Friday, July 15, 2011

Living with a Transportation Challenge

AARP reiterates its concern that most older adults are lacking transportation options, particularly transit and a pedestrian-friendly street network. The result for many people is isolation as they are hesitant to ask friends and family members for assistance with non-essential trips.
Public transportation is very limited or nonexistent in America's suburbs and rural areas, where most older people live, and there is no indication that the situation will improve soon. In fact, a recent study by Transportation for America finds that by 2015, more than 15.5 million Americans 65 and older will live in communities where public transportation service is poor or nonexistent. Further, 60 percent of people age 50 and over said in an AARP survey that they did not have public transportation within a 10-minute walk from their homes. And 53 percent said they did not have a sidewalk outside their home.
National Association of Area Agencies on Aging
N4A's Maturing of America Survey asked governments, particularly local governments, about their services for older adults. The survey notes generally the increasing population of older adults, increasing need and, with the recession, decreasing revenues to support programs.

In terms of transportation and other services, the survey finds that older adults living in urban areas are in a better situation than those who reside in rural areas. Higher population areas are more likely to provide discounted fares on public transportation, taxi discounts or vouchers, and door-to-door and door-through-door demand-response service. They are also more likely to have pedestrian-friendly sidewalks and intersections, paratransit and public transportation. The survey emphasized that the West Coast "excels in almost all transportation categories."

Multiple Disabilities

American Council for the Blind

ACB's newsletter, the Braille Forum, recently noted the ways in which we can all be sensitive to people with mobility challenges when planning events or when using public transit and accommodations. The article discusses people with visual impairments who have multiple disabilities.

American Public Health Association

A new resource for me is the APHA Transportation and Public Health E-Newsletter (link is to subscription page). Public health benefits of transit, community transportation, walking and biking, interrelated as they are, supply wonderful partners for coordination efforts and mobility initiatives. In the current newsletter issue are the following resources:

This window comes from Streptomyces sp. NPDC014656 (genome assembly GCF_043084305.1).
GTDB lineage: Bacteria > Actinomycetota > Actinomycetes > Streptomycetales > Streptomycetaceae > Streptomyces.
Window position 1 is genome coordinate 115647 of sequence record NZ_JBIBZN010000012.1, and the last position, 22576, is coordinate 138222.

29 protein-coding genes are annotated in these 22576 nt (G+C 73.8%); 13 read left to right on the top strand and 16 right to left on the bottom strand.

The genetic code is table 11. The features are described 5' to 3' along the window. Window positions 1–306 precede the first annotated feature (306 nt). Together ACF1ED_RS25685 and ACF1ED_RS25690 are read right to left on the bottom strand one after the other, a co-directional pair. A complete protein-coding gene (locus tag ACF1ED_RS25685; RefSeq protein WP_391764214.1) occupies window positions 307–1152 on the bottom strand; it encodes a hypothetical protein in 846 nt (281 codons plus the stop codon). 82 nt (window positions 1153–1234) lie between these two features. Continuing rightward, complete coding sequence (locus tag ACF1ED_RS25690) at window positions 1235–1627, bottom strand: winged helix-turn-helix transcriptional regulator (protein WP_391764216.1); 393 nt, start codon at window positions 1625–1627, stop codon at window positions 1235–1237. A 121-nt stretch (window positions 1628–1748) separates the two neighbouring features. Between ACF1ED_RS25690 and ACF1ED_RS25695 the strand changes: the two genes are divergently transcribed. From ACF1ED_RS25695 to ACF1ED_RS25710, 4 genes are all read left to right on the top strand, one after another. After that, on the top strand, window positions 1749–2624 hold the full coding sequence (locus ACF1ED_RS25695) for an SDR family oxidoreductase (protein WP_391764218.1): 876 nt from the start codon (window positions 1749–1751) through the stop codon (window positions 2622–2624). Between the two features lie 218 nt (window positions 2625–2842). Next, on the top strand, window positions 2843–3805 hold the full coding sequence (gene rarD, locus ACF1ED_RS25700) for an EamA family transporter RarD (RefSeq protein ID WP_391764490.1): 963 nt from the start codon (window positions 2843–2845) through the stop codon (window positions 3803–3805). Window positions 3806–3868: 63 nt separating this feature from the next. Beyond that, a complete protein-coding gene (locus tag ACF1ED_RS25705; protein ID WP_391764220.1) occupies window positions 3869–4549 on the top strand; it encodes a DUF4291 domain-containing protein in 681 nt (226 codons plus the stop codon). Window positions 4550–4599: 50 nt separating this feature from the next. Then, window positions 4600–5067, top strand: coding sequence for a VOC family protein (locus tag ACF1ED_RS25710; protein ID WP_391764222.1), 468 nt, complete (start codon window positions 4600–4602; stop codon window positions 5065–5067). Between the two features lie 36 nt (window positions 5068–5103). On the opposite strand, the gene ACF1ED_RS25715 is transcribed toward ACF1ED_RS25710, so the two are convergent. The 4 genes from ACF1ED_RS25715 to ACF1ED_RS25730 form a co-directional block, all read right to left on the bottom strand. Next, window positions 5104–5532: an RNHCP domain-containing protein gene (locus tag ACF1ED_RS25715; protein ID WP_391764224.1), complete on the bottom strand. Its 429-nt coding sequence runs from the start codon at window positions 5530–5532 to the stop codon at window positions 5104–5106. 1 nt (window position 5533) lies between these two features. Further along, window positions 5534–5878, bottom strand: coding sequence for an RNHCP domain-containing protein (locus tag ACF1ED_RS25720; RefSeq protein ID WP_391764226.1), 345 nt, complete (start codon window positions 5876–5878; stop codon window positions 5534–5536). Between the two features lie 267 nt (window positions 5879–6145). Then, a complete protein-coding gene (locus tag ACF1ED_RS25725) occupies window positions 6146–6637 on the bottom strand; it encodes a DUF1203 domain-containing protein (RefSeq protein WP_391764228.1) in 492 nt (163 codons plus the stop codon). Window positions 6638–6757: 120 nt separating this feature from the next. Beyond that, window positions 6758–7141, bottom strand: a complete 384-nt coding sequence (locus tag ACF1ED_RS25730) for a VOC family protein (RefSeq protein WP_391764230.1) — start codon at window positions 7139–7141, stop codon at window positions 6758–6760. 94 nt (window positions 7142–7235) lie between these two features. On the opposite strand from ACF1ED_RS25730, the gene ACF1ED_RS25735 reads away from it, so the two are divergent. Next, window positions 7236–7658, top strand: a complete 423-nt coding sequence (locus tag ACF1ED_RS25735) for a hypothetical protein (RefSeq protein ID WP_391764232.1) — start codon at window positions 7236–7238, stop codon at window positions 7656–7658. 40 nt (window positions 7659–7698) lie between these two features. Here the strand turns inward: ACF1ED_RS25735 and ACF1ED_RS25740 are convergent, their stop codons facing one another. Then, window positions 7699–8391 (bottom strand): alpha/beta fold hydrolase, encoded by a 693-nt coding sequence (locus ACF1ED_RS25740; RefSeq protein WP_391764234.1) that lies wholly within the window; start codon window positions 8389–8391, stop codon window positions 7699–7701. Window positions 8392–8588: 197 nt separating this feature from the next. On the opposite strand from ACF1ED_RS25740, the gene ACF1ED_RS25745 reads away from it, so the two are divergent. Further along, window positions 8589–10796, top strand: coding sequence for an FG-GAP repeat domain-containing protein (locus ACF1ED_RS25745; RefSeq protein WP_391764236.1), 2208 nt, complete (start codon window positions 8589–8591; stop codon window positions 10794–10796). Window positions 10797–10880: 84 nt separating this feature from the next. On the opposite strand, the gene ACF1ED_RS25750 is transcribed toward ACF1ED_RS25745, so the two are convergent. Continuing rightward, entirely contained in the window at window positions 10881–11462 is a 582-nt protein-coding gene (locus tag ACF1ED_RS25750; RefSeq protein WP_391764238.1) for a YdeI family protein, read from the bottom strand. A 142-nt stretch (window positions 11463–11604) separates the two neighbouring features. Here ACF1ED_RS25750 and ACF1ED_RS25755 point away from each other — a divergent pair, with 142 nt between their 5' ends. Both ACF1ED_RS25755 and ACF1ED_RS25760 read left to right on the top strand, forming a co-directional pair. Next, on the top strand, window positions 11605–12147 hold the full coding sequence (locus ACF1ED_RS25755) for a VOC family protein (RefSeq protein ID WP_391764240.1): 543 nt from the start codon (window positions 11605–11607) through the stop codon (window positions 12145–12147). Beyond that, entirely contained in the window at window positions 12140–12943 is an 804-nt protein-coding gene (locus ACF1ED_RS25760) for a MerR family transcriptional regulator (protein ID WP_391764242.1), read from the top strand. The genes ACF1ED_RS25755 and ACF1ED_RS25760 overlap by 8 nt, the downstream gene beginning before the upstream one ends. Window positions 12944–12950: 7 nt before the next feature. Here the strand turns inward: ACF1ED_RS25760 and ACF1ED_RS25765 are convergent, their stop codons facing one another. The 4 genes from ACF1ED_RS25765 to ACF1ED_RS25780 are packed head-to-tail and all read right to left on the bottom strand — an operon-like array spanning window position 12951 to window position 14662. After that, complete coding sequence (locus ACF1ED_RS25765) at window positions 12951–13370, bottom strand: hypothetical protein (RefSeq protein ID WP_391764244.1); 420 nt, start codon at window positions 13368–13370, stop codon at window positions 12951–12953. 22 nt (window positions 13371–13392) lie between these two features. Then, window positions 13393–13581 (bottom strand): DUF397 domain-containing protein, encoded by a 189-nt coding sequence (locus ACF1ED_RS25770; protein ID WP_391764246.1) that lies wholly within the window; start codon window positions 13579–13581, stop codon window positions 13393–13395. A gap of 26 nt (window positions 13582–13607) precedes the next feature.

* The Road to Health Care Parity: Transportation Policy and Access to Health Care, a policy brief about the public health ramifications of our transportation system on living a healthy lifestyle and actually being able to travel to healthcare appointments.
* National Prevention Strategy, which recommends greater reliance on transit and the active transportation modes of biking and walking. One suggestion is to "[c]onvene partners (e.g., urban planners, architects, engineers, developers, transportation, law enforcement, public health) to consider health impacts when making transportation or land use decisions."
* Safe Routes to Transit and Safe Routes for Seniors programs, which are now limited to the San Francisco area and New York, respectively.
* Aging in Place, Stuck without Options: Fixing the Mobility Crisis Threatening the Baby Boom Generation, a Transportation for America report that documents the need for viable transit options so that baby boomers will be able to comfortably age in place. The report takes a hard look at rural and suburban areas, which together account for 75 percent of today's seniors.

Medicaid Tracker

National Association of States United for Aging and Disabilities

NASUAD is updating monthly its Medicaid tracker, available via its homepage. The tracker reviews the Medicaid systems in each state and summarizes any changes in eligibility and service.

Legislative Recommendations

National Council on Independent Living
NCIL has posted its summer legislative priorities, which can be opened from the homepage. Among others, the priorities include a ban on forced electroshock, support for Senate processing of judicial nominations, housing, health and medical support services, and opposition to the ADA Notifications Act, which would require 90-day notice before filing an ADA complaint. NCIL is also making requests concerning funding and the structuring of state independent living entities.

NCIL's transportation endorsements favor Complete Streets legislation, accessible taxi fleets and reauthorization of transportation legislation.

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